Saturday, September 24, 2011

Bermudian is helping her half-sister in Ethiopia to afford to go to school

Going to school: Sara-Lene Wilson, 5, of Ethiopia the youngest daughter of the late Henry ?Bussy? Wilson. 






























ABermudian woman is desperately trying to raise funds to help her five-year-old half sister, living in Ethiopia, after their Bermudian father died suddenly earlier this month.

Cha’Von Clarke, who is recruitment officer at the Bermuda College, and her family, are holding a yard sale this weekend to raise money to support her little half sister, Sara-Lene Wilson, who lives in Shashamane, Ethiopia, with her Ethiopian mother. Their father, Henry “Bussy” Wilson had lived in Ethiopia for the last six years when he suddenly suffered a stroke at 58-years-old. When he became ill, Ms Clarke went to Ethiopia to collect him, thinking the healthcare would be better in Bermuda. Unfortunately, he died of a heart attack after only a week of being back on the Island.

“I met my little sister for the first time when I went to get my father, in August,” said Ms Clarke. “When she saw me she ran and jumped into my arms. My father had pictures of me and my son around the house for her to see so that she would know us.”
When he was alive, Mr Wilson was adamant that Sara-Lene learn both English and the Ethiopian language of Amharic. Being little though, she understood it better than she spoke it.
“She speaks a bit, but her older cousin did a lot of translating when I was there,” said Ms Clarke. Sara-Lene has just started her second year of school. In Ethiopia, there is no free education. It costs about $100 to go to school for a semester, which can be a lot for many families. There are $10 to one Ethiopian birr.”
Now Ms Clarke and her family want to make sure that Sara-Lene’s mother has the money for school fees and other necessities. Mr Wilson had hoped to eventually bring her to Bermuda to be educated, and now Ms Clarke hopes to carry on that dream, one day.
“For right now, we are going to leave her there with her mother,” said Ms Clarke. “She’s gone through enough losing her father, without her having to leave her mother as well. I am committed to visiting her once a year, but it is very expensive.”
The Wilson clan have gathered together many items for sale, such as children’s clothing, children’s shoes, and various gadgets. Some items are still in boxes and never used.

“There is some cool stuff there,” said Ms Clarke. “All of us tend to buy stuff and think about it afterward and it ends up sitting. One man’s junk is another man’s treasure. We will put the proceeds from that into an account we have set up for her. We want to send her money every month so her school fees are paid for, as well as her clothes and food. If her mom is smart, it only takes $5,000 to buy a house there. In the west we tend to think Ethiopia as poverty stricken, but I was humbled and my eyes were opened by the experience of visiting Ethiopia. Often, what we consider necessities are not really necessities at all. Down there if you own the land, and it is fertile, and most of Ethiopia is fertile, then you are set. One cow is worth around 1,000 birr. A lot of people don’t have to work down there. They are not poor. There are some poor people in Ethiopia, but the media tends to highlight the poverty stricken ones.”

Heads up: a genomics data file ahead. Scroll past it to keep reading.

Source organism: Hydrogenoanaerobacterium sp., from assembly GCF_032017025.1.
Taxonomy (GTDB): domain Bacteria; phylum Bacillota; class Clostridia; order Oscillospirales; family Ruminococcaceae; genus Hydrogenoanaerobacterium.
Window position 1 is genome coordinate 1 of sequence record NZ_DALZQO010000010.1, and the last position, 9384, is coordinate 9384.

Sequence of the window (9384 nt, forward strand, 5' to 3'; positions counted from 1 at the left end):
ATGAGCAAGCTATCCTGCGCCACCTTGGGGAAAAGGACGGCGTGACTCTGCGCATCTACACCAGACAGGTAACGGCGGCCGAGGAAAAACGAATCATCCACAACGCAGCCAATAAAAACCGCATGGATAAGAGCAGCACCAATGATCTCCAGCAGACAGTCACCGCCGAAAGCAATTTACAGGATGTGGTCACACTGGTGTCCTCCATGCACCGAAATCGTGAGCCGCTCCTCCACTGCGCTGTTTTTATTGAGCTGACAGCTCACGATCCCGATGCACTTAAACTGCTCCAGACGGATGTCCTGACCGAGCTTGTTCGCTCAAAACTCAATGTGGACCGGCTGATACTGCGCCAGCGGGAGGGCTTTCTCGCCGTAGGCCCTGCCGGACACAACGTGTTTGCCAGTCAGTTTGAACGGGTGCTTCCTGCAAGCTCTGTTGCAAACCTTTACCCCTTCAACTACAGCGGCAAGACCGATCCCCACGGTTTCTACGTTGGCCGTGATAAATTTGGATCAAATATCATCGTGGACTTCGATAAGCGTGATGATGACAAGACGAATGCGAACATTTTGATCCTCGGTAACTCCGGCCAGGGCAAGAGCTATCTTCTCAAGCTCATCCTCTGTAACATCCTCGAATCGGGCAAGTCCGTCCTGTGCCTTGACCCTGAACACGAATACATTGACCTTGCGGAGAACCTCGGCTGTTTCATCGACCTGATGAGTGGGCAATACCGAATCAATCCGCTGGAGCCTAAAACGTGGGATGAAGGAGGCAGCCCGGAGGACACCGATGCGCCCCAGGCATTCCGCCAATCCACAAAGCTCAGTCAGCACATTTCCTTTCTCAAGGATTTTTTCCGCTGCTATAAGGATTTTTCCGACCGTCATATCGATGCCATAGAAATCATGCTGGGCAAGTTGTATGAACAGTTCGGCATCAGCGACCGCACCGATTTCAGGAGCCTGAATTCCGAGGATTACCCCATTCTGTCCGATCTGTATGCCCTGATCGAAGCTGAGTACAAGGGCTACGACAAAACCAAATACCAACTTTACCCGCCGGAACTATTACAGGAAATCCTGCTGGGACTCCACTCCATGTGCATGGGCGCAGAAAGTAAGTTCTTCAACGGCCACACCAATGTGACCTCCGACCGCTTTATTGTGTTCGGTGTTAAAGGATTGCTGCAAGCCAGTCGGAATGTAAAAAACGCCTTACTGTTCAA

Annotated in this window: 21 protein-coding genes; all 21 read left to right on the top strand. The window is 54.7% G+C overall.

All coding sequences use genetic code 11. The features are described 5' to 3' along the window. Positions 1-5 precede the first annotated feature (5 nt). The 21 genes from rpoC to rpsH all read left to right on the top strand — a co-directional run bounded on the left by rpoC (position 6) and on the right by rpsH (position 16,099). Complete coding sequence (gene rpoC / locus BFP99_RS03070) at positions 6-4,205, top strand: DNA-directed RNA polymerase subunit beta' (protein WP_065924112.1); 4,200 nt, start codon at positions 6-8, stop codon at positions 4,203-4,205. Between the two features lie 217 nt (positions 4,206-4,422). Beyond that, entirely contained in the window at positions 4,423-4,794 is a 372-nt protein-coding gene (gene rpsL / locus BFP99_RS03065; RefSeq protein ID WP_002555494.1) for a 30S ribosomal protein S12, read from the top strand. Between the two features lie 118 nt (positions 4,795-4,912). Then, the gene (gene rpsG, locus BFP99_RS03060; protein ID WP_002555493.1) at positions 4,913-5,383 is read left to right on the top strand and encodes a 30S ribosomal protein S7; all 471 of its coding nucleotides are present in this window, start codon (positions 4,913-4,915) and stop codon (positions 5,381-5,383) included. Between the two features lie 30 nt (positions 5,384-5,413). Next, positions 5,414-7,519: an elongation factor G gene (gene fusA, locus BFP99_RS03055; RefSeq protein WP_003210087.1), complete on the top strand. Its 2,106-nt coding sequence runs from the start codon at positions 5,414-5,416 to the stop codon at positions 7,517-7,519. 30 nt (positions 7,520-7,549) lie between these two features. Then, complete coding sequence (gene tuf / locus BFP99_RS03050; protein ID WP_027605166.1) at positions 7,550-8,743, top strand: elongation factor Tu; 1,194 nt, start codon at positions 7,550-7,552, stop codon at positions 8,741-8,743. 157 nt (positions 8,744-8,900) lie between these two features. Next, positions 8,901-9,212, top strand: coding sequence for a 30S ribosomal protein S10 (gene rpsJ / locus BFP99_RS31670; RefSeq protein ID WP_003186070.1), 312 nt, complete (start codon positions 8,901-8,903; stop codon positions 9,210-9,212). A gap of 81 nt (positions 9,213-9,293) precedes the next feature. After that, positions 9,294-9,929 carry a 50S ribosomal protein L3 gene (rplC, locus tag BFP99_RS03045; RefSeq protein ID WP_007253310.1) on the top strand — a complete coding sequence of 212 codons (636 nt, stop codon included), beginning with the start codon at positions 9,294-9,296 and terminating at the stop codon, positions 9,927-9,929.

Her father had been a well-known restaurant owner in Bermuda before he left the Island. He previously owned Maxine’s Grill in Devonshire. He was a Rastafarian and was very spiritual. He visited Ethiopia a few years ago and loved it so much, he saved a few dollars and relocated.
“My family is heavily into Gombeys,” said Ms Clarke. “My grandfather, Henry Crowther Wilson, was given an award by community and cultural affairs for his contribution to Gombey drumming. He passed that on to his sons. My father had a brother who passed away. They were both excellent drummers and dancers. My dad also was heavily into bands and music and he actually partnered with Glenn Blakeney to manage the Ras George’s Boyce Band. He travelled to Jamaica with them. He used to play music and all of that. He was also a key member of Paget Lions and the Young Men’s Social. However, spirituality was the biggest thing with him. He encouraged people to be spiritual. Basically, he was just a quiet, humble man. The most passion he had was for his family and his religion.”
Although it was better for Mr Wilson in Bermuda, because of the family support system and medical assistance available, the family quickly discovered that he wasn’t necessarily better off medically. Despite Mr Wilson’s many years spent living in working in Bermuda, he didn’t qualify even for Government Health Insurance Plan (HIP) medical coverage because he had been out of the Island for six years. His family were still trying to figure out how to get $2,000 together to pay for a much needed Computerised Axial Tomography (CAT) scan, when he died suddenly.
“It is still unbelievable that this all happened,” said Ms Clarke. “I was just saying to my grandmother that it feels like he is still in Ethiopia and I can call him on the phone.”
The yard sale will be held today from 9am to 4pm at the home of Ms Clarke’s grandmother Leslene Wilson-Daniels. She lives on the South Shore in Paget next to the Bermuda College. It is a peach and white house, but there will be yard sale signs.
“There will be super low prices,” said Ms Clarke. “Everything has to go. We are willing to negotiate. There are all sorts of items for sale that are handy. It’s not junk.”
“For more information telephone 516-0473. We have an account opened for my dad, but we are going to use it for my sister and send her funds. “




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